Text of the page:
The exhibition that MuMa dedicates to Nicolas de Staël gives us the opportunity to question the materiality of the image. Light as a raw material. It passes through the eye of a painter who restores it in his landscapes: glowing in the South, changing in the North. In the films of Nathaniel Dorsky and Paul Clipson, it flows into the camera lens and fixes into film, writing that subtle partition of clear and dark, revealing the optical magic of the recording device.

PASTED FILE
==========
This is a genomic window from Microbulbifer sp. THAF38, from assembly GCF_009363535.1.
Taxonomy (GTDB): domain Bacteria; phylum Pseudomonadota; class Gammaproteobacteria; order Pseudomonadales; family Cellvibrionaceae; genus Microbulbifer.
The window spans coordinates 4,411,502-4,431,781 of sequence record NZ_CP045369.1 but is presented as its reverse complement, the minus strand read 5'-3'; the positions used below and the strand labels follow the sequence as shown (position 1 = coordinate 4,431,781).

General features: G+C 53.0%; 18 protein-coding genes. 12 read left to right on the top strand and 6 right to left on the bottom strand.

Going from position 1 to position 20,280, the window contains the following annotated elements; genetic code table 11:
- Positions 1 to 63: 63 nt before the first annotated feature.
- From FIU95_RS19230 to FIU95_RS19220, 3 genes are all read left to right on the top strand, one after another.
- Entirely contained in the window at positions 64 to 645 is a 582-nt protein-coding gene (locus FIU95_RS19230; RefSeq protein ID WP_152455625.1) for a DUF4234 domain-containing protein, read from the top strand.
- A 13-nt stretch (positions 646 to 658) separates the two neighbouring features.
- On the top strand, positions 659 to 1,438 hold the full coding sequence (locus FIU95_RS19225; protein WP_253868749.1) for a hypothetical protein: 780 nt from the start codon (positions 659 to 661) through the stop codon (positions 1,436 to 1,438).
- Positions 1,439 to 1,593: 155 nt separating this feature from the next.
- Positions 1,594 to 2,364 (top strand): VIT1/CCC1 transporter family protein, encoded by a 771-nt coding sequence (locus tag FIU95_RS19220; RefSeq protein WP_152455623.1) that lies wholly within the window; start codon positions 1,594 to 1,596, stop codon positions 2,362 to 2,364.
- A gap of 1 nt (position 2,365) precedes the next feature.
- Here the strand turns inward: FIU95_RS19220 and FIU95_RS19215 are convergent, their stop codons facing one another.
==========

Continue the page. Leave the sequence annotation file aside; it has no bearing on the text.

Device set aside by practitioners of direct cinema, cameraless film, who paint directly on the film as Stan Brakhage and Emmanuel Lefrant. The film strip is no longer simply the space where the image is formed, it increases in thickness and becomes the concrete support of the pictorial material. A different material for the image, the pixel has only temporal reality, but may be subject to speculation. In the work of Jacques Perconte, compressions and decompressions allow passages from the figurative to the abstract, without opposing them, as in the painting of Staël.